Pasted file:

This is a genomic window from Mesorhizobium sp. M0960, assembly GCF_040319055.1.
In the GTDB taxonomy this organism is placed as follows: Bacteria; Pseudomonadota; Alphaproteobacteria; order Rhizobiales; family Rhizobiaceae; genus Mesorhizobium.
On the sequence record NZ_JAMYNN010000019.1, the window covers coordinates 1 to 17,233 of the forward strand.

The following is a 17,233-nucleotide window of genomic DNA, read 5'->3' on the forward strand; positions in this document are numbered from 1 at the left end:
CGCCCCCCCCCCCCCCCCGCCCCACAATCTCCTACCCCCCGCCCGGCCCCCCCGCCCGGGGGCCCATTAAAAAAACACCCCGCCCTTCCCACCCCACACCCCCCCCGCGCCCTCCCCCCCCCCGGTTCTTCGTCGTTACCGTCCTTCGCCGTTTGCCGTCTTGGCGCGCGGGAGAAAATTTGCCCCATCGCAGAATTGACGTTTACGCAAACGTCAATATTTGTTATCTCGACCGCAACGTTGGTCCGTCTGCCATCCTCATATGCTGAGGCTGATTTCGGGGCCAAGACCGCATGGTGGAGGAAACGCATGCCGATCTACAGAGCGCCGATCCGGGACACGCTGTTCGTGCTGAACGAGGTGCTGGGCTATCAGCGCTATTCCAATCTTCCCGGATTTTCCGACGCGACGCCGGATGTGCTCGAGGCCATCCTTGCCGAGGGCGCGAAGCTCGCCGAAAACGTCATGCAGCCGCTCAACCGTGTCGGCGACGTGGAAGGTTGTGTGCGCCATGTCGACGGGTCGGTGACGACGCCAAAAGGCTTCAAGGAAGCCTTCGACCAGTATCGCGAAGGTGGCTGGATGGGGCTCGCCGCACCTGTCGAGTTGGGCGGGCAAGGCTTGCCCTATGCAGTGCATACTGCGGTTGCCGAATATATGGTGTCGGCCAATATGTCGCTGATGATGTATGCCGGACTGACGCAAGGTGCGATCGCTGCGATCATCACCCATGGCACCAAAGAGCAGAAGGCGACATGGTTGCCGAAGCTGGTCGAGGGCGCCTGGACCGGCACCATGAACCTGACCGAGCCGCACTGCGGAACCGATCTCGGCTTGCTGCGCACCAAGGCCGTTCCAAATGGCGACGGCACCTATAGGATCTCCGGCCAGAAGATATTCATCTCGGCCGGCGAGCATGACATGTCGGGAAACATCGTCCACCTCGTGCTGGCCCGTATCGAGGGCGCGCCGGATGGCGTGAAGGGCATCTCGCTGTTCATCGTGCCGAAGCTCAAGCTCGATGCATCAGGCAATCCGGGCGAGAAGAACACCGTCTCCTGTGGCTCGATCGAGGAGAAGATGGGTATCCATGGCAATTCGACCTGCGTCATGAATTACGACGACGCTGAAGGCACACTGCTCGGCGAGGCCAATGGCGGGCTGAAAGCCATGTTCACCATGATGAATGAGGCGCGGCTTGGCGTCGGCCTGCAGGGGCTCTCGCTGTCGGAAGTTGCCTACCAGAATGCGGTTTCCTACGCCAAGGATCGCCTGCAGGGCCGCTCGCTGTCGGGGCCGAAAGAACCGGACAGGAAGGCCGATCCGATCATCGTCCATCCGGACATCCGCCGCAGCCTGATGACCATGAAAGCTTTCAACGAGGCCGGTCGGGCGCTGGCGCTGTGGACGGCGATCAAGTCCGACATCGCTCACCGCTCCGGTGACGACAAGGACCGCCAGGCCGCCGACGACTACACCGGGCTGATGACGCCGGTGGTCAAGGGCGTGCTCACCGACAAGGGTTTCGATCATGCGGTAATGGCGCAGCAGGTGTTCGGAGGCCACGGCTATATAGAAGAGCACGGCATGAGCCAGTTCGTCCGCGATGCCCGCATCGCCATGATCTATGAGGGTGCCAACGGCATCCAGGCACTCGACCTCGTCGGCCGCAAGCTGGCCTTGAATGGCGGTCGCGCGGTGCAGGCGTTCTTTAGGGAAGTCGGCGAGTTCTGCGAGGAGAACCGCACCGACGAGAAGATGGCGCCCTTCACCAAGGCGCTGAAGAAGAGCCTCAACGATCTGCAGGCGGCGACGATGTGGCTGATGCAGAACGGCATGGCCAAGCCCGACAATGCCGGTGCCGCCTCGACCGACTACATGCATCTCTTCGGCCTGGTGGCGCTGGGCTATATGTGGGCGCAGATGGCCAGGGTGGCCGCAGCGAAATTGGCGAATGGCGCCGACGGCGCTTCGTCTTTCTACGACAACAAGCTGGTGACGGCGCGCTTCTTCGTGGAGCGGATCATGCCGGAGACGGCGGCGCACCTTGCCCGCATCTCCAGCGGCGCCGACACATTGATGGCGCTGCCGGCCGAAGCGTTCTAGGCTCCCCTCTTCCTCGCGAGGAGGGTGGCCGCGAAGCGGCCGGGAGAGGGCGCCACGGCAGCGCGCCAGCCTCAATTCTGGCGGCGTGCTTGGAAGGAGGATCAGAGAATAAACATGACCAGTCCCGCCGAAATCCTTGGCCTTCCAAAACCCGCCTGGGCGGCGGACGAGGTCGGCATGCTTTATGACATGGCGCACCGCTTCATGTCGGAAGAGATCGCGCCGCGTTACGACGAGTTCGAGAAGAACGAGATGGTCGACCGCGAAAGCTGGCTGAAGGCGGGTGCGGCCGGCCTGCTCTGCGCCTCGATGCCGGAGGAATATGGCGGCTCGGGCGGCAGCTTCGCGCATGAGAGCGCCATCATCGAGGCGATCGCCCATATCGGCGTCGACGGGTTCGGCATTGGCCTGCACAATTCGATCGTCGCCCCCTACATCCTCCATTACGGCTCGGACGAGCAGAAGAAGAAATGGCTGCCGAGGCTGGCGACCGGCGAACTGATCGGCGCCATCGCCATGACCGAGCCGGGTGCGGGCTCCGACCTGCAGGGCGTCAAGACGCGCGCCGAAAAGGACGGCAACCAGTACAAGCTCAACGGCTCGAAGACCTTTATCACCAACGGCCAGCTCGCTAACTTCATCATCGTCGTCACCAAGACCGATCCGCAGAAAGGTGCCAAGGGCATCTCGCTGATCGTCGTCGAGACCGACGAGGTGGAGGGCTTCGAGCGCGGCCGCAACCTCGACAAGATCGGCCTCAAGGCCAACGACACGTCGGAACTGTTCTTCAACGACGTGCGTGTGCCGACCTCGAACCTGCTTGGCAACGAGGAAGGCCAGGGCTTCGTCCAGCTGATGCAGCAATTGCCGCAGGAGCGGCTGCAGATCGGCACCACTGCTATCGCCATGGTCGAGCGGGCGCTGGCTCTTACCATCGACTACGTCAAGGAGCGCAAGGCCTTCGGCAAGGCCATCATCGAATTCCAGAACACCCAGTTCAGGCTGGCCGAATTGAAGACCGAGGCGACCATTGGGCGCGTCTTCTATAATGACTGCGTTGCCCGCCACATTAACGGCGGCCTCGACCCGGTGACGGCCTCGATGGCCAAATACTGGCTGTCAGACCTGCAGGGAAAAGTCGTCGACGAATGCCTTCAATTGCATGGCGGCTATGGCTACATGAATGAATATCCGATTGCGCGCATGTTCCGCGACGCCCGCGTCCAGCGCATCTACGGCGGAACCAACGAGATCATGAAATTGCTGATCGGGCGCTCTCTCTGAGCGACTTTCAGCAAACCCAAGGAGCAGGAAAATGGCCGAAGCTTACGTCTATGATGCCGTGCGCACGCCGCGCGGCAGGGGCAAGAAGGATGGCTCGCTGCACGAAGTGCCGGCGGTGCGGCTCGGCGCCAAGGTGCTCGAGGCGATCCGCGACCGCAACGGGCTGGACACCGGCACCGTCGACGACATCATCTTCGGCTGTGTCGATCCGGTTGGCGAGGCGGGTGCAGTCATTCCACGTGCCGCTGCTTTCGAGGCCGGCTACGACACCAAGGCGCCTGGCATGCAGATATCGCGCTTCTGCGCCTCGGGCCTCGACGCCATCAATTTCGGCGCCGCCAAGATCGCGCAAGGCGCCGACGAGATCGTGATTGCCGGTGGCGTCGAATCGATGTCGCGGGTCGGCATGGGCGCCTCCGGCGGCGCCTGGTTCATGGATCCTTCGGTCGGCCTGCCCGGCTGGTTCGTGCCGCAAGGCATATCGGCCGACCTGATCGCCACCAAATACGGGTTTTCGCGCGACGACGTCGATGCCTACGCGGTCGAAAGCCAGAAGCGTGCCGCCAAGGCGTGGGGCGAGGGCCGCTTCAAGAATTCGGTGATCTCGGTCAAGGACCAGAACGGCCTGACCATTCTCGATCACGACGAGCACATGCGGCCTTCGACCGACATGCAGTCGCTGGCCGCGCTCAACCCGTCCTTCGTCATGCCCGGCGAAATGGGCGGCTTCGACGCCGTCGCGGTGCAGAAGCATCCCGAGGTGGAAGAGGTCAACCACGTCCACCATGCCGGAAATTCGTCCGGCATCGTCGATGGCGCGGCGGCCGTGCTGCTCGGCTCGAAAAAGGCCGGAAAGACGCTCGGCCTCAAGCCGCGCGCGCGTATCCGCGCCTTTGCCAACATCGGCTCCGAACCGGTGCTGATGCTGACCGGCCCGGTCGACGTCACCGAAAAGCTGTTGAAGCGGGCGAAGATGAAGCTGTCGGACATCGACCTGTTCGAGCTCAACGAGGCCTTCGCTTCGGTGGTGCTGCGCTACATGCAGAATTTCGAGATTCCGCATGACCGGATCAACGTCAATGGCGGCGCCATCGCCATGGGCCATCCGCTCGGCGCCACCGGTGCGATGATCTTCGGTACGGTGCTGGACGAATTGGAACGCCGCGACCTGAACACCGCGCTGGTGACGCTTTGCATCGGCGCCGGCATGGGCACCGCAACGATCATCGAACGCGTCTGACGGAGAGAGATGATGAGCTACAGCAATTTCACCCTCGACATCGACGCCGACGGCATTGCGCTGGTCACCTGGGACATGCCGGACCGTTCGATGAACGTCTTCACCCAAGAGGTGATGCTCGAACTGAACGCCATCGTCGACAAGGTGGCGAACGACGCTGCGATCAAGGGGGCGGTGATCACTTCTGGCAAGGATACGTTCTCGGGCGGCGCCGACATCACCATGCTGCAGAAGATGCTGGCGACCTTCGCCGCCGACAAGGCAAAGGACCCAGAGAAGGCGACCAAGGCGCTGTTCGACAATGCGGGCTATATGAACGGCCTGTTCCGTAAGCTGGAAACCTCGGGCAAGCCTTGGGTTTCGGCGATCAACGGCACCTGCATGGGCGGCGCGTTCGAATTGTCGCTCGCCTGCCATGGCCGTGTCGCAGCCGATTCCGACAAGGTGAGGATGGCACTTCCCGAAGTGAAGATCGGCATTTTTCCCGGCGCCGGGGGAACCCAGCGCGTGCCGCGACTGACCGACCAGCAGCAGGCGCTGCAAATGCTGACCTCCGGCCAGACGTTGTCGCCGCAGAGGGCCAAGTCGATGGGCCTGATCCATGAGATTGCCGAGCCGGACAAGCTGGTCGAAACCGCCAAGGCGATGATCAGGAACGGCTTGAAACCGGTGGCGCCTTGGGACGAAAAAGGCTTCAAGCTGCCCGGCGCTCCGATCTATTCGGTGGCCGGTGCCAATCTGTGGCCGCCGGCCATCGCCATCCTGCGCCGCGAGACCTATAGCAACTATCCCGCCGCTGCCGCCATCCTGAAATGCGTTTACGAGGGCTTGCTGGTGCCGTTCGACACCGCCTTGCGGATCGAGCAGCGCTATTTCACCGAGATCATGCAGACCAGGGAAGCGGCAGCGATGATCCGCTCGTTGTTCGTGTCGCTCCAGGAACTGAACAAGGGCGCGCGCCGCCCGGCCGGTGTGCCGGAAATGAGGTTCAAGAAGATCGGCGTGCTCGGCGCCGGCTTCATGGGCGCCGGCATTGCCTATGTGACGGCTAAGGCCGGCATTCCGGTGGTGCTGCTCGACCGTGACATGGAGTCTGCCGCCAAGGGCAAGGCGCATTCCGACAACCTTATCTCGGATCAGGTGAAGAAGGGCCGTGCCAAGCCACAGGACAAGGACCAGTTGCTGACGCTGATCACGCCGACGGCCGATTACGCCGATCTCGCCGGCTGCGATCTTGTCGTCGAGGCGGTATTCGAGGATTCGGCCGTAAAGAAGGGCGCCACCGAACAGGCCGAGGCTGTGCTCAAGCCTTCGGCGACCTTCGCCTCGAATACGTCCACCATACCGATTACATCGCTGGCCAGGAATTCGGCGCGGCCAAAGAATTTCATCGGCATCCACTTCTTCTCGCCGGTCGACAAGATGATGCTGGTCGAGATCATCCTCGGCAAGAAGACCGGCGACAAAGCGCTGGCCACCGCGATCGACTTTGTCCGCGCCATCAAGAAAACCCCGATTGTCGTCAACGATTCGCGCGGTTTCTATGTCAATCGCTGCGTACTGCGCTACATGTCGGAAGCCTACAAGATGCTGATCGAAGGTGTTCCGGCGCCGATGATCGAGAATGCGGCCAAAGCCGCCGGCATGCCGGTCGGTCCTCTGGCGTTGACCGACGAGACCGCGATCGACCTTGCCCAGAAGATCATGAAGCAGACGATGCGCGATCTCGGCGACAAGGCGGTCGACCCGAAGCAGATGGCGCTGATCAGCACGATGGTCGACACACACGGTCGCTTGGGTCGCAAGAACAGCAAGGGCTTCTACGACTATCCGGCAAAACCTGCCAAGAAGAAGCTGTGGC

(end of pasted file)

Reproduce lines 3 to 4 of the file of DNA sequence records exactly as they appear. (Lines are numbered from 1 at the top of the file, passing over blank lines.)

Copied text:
On the sequence record NZ_JAMYNN010000019.1, the window covers coordinates 1 to 17,233 of the forward strand.

The following is a 17,233-nucleotide window of genomic DNA, read 5'->3' on the forward strand; positions in this document are numbered from 1 at the left end: